The wife argues that the oral representations made by her attorney at the August 4, 1994, hearing should be considered. The wife's argument must fail by the terms of the agreement and by operation of law. The agreement expressly provides that “there are no representations, promises, warranties or covenants other than those expressly set forth” in the agreement, eliminating reliance on any oral promises. Further, by operation of law, oral representations are merged into the written agreement, and an agreement is not enforceable until affirmative approval by the court. Dickason v. Dickason, 607 P.2d 674, 677 (Okla.1980). In this case, the record shows that the trial judge did not approve any oral representations regarding tax liability resulting from the audit. He approved the written agreement after it was presented to him. Division of the tax liability resulting from the audit of the 1991 and 1992 returns was omitted from the written agreement.
The trial court correctly determined that the liability resulting from the tax audit was omitted from the settlement agreement. In accordance with Chapman, the trial court correctly accorded one-half of the taxes, penalties, and interest resulting from the audit to each of the parties.
III. Attorney fees for the audit
The trial court order the husband to pay the CPA costs incurred as a result of the audit. He also ordered the attorney fees for the audit to be divided equally unless the wife chose to be represented by her own counsel. Like the contingent liability resulting from the tax audit, the penalties, interest, and professional fees incurred in defending against the audit are joint obligations. These joint obligations were omitted from the settlement. For the reasons stated in part II, the trial judge did not abuse his discretion in ordering the parties to share equally the attorney fees incurred in defending the audit.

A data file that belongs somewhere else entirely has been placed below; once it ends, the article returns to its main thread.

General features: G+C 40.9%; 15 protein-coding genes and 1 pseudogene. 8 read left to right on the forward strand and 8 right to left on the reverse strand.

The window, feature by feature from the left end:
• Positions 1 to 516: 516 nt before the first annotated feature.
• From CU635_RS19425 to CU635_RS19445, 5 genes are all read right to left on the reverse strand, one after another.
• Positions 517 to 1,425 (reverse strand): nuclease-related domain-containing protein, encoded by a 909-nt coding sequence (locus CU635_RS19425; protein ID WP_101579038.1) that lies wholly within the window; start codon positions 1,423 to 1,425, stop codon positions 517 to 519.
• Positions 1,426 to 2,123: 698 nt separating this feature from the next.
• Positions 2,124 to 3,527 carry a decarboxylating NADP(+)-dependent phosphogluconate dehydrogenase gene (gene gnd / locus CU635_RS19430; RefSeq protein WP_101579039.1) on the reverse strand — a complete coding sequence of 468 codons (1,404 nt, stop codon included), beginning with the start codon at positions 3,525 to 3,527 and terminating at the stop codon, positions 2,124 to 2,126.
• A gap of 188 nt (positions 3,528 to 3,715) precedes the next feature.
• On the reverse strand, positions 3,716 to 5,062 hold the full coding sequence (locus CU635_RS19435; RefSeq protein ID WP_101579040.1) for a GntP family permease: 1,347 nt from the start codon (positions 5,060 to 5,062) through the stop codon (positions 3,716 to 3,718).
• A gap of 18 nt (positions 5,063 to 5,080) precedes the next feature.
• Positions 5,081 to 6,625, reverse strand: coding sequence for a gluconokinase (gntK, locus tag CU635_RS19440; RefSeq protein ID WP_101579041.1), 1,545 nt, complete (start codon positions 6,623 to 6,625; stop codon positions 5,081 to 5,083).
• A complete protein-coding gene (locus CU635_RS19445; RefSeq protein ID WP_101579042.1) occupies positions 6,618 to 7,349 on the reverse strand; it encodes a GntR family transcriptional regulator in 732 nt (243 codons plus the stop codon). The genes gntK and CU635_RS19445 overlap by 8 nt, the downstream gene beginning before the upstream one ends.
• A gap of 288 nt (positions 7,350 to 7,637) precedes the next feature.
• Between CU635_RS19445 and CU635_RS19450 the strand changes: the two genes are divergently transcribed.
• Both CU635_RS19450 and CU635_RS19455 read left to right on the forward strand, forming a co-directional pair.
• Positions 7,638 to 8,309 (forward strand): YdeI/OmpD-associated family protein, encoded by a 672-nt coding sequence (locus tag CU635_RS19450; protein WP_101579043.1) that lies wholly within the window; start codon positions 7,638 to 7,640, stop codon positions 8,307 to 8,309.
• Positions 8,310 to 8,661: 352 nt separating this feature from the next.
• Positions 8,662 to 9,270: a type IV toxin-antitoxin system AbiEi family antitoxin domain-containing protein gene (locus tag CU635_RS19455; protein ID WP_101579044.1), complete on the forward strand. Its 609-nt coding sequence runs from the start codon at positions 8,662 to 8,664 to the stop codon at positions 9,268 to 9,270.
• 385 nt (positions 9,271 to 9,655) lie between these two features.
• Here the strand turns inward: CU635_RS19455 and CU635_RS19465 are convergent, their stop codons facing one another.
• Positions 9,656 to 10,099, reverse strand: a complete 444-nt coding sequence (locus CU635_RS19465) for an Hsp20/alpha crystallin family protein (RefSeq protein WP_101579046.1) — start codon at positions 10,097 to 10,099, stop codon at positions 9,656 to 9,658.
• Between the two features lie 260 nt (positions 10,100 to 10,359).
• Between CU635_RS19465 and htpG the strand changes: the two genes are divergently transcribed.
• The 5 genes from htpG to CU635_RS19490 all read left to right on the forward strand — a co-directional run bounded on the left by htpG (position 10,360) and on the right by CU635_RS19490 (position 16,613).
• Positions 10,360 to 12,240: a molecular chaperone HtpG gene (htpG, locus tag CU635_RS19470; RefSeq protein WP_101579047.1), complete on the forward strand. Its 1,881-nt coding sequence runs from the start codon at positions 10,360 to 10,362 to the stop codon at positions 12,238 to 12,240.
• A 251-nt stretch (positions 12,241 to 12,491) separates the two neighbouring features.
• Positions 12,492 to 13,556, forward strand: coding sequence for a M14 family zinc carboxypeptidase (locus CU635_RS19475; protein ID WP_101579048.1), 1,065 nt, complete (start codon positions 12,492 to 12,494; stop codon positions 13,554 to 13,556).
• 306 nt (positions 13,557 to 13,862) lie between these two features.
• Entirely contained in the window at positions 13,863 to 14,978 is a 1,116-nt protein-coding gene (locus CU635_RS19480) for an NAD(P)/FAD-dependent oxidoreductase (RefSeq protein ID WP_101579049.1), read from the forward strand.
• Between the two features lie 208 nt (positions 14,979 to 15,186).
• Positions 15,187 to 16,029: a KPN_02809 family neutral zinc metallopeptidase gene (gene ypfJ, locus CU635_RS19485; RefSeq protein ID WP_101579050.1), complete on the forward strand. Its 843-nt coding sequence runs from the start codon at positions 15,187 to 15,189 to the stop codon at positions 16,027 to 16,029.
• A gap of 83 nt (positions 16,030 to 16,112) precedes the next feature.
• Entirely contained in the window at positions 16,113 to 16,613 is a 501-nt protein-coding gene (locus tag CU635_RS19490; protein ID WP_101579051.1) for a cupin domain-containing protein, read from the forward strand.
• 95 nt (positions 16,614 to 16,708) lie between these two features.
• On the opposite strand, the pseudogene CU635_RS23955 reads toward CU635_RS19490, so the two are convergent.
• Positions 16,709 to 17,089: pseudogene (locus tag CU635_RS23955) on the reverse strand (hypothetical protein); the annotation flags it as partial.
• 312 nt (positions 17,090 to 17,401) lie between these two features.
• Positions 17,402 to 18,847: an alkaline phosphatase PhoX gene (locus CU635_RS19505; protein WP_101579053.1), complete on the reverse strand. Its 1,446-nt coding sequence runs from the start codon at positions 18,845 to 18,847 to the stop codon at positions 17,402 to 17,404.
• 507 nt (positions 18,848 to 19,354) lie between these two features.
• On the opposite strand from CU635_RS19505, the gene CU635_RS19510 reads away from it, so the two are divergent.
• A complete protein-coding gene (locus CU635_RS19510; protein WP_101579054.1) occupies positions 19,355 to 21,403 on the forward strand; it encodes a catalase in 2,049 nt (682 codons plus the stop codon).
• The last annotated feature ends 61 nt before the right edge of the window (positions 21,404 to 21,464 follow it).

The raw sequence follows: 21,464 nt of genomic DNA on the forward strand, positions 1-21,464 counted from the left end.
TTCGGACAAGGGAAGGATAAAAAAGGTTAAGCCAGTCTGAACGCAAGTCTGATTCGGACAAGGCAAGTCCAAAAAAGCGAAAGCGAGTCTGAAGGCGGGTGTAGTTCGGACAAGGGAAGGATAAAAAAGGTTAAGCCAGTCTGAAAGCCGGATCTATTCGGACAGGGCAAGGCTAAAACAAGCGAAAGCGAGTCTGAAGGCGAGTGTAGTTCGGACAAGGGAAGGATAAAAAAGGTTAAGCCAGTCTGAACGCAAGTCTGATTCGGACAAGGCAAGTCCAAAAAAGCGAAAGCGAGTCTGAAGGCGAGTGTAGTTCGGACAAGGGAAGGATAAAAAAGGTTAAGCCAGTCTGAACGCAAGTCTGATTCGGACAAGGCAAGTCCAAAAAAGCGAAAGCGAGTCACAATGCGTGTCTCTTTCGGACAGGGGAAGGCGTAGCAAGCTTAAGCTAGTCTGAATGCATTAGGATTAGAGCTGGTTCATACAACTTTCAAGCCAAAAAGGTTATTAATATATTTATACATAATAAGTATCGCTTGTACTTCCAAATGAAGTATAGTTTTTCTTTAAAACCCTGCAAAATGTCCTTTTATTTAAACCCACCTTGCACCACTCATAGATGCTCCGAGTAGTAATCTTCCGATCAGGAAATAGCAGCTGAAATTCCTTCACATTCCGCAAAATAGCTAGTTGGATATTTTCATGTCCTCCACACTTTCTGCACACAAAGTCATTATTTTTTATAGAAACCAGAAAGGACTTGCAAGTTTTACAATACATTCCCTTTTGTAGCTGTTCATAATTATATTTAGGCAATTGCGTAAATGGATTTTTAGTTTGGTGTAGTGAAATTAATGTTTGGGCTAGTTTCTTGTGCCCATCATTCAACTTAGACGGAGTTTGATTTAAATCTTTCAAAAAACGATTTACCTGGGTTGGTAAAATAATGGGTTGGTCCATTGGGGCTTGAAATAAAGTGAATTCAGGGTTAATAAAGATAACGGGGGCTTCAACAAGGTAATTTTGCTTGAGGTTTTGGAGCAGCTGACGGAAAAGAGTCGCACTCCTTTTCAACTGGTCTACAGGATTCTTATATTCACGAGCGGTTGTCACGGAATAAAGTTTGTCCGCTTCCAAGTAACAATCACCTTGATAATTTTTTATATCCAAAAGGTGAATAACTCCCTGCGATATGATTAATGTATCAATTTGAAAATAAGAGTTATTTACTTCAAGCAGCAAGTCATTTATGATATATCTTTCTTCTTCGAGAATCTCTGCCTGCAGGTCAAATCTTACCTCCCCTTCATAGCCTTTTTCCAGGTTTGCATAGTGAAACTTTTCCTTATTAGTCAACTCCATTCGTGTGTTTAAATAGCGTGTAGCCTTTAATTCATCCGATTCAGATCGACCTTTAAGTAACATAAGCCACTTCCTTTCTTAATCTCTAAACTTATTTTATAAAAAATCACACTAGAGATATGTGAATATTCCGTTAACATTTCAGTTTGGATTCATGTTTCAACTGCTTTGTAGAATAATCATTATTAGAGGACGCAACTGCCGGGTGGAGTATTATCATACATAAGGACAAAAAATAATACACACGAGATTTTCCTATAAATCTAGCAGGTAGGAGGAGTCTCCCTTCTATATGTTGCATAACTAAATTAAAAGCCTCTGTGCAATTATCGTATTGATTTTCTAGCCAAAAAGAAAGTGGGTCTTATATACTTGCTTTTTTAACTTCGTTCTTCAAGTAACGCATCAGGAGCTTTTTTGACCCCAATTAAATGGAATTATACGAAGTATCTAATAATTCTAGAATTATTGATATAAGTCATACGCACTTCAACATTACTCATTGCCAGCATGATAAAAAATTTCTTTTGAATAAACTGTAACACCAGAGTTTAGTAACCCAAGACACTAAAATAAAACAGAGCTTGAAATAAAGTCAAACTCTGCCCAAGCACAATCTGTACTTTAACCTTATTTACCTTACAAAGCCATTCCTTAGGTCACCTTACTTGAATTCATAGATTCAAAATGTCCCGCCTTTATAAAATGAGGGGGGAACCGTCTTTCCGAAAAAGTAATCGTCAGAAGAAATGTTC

IV. Attorney fees related to post-decree action
The trial court awarded the husband $2,000 in attorney fees related to the omitted issues of joint liability resulting from the tax audit and related professional expenses in defending the audit. Title 43, section 110(C) of the Oklahoma Statutes allows the trial judge to apportion the expenses in a just and proper manner. Thielenhaus v. Thielenhaus, 890 P.2d 925, 935 (Okla.1995), teaches that attorney fees must be awarded to the party “who qualifies for the benefit through the process of a judicial balancing of the equities.”
The wife asserts that the trial judge used the “prevailing party” standard in awarding the $2,000 in attorney fees. There is nothing in the record which supports this position. Likewise the record is void of any evidence that suggests the trial court did not balance the equities or that he abused his discretion.
V. Appeal-related attorney fees
The wife requests appeal-related attorney fees. As with attorney fees incurred in the lower court in divorce proceedings, an award of appeal-related attorney fees is subject to “a judicial balancing of the equities.” Id. The record shows that the parties received almost equal shares of the martial estate which was substantial. After careful review of the appellate record and consideration of the equities involved, the wife's motion for appeal-related attorney fees is denied. Each party should bear its own appeal-related attorney fees and expenses.
The trial judge did not abuse his discretion (1) in determining any resulting liability from the audit of the joint 1991 and 1992 tax returns should be shared equally by the husband and wife, (2) in determining that the attorney fees incurred in defending the audit should be shared equally unless the wife chose to use her own attorney, and (3) in ordering the wife to pay $2,000 in attorney fees incurred by the husband in litigating the omitted contingent tax liability resulting from the audit. Lastly, wife's motion for appeal-related attorney fees is denied. Opinion of the Court of Civil Appeals is vacated. Trial court is affirmed.
CERTIORARI PREVIOUSLY GRANTED; OPINION OF COURT OF CIVIL APPEALS VACATED; TRIAL COURT'S JUDGMENT AFFIRMED; MOTION FOR APPEAL-RELATED ATTORNEY FEES DENIED.
All Justices concur.
Docket No: No. 85300.
Decided: April 15, 1997
Court: Supreme Court of Oklahoma.